Sugary drinks may be responsible for the increases in colon cancer rates because the polyps that can grow into cancer cells feed off the glucose in the soda
Sodas and other beverages that contain a lot of high fructose corn syrup have been the subject of a lot of scrutiny over the years because of their proven links to higher rates of obesity. Now a new study published in the journal Science suggests that they might also be linked to the rising rates of colon cancer tumors.
The study, conducted by scientists at Weill Cornell School and the New York Presbyterian hospital, featured two groups of mice genetically engineered to grow colon cancer tumors. They then fed one group of mice the equivalent of a single soda beverage for eight weeks. The exposure was limited to a single can so that the mice wouldn’t grow obese and the results wouldn’t be skewed by comorbid conditions. At the end of the experiment, the mice who were given the sodas developed significantly larger tumors than their counterparts in the control group.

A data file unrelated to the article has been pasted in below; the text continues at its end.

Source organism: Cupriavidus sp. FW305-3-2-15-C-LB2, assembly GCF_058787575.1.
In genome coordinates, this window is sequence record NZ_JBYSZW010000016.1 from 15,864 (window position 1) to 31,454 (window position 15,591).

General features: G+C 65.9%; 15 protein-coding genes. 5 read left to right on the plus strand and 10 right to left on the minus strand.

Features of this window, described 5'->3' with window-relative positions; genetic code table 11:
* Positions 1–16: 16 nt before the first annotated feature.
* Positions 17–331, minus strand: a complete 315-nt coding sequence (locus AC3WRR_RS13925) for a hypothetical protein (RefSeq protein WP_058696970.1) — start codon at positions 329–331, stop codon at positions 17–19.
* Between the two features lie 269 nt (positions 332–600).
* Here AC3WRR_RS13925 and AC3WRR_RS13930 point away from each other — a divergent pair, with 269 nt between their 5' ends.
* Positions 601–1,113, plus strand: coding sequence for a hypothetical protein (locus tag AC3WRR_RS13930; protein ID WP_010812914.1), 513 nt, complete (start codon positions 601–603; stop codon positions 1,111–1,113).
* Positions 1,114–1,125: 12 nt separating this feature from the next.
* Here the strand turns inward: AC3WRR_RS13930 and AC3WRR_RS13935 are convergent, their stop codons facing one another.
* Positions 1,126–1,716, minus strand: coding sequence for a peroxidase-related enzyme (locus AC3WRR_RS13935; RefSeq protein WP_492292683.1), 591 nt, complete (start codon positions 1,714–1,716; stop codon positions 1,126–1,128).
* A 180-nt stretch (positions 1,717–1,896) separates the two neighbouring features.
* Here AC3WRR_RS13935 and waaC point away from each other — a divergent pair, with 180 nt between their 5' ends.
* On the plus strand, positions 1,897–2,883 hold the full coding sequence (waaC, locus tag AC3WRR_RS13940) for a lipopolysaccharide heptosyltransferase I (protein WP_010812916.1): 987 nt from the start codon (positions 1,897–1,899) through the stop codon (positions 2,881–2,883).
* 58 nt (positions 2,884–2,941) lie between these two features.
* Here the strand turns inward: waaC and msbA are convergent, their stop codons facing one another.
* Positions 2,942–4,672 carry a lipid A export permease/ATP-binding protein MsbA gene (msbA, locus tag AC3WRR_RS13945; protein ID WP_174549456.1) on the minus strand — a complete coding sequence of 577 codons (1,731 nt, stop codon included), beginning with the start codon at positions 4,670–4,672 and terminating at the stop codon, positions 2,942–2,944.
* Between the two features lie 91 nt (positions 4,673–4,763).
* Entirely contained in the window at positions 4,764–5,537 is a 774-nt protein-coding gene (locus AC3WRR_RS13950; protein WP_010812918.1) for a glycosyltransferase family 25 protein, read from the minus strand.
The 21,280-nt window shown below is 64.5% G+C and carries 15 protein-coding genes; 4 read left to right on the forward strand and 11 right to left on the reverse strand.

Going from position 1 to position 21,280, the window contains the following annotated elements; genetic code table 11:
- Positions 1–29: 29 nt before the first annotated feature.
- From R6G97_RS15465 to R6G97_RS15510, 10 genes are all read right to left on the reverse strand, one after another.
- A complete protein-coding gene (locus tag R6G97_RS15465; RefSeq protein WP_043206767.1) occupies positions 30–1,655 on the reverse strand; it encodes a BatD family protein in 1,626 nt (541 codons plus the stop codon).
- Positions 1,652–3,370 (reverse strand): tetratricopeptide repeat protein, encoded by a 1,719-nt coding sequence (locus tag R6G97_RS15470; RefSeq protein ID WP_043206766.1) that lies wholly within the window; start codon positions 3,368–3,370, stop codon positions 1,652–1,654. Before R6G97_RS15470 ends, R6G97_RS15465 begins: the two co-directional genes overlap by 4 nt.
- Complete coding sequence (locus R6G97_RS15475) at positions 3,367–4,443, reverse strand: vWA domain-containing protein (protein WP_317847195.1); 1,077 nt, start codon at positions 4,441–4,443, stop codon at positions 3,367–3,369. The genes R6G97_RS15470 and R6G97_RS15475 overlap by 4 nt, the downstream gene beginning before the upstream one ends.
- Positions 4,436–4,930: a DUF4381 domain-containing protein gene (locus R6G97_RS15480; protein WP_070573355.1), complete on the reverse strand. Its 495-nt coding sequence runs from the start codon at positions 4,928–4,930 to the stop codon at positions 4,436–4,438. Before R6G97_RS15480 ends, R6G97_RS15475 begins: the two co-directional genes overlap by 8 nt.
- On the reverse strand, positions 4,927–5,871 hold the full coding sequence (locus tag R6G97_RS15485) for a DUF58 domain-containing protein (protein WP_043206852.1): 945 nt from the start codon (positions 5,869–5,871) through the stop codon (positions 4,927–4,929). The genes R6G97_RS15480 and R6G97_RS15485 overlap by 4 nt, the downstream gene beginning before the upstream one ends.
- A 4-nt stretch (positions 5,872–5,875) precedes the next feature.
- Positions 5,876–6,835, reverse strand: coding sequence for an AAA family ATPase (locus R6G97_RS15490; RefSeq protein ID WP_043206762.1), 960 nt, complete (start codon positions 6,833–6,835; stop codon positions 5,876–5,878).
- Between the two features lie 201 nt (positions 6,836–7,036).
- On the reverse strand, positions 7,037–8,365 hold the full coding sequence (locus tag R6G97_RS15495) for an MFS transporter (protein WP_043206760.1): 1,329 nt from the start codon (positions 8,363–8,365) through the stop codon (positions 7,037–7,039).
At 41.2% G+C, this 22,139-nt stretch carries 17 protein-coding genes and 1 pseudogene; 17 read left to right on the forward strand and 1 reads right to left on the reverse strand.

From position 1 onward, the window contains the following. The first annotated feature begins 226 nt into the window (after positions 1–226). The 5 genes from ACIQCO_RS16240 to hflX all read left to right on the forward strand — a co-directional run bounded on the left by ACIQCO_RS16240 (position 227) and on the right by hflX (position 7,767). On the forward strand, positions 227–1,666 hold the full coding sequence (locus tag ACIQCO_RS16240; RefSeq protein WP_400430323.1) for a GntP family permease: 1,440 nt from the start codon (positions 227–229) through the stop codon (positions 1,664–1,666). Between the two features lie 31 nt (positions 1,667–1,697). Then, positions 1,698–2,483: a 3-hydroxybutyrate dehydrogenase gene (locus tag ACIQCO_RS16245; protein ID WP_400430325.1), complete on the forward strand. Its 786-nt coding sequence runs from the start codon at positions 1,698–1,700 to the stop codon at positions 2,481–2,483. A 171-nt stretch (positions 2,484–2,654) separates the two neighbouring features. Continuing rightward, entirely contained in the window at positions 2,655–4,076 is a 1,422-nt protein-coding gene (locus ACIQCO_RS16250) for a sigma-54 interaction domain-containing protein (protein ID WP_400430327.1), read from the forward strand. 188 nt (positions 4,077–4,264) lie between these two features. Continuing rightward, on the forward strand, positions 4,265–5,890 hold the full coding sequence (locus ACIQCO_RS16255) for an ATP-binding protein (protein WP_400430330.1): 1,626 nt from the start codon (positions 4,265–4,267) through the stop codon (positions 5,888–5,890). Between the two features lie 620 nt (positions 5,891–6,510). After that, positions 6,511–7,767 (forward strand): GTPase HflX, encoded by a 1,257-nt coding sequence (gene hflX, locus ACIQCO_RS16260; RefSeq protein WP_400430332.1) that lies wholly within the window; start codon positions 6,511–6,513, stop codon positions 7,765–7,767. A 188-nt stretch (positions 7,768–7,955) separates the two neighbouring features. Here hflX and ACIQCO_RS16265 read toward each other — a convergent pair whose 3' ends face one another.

According to the study, the researchers say that the early stage tumors in the mice’s bodies were eating the sugar straight out of the digestive tract and using the molecules to grow.
“Polyps love to eat fructose and glucose and they use it to grow. They’re just like humans,” said Dr. Lewis Cantley, one of the lead authors of the study and director of the Meyer Cancer Center at Weill Cornell Medicine.
Because these types of lab mice experience similar growth mechanisms to humans, the researchers are confident that the results would be similar.
In other words, if you’re at risk for colon cancer, better cut back on those sodas.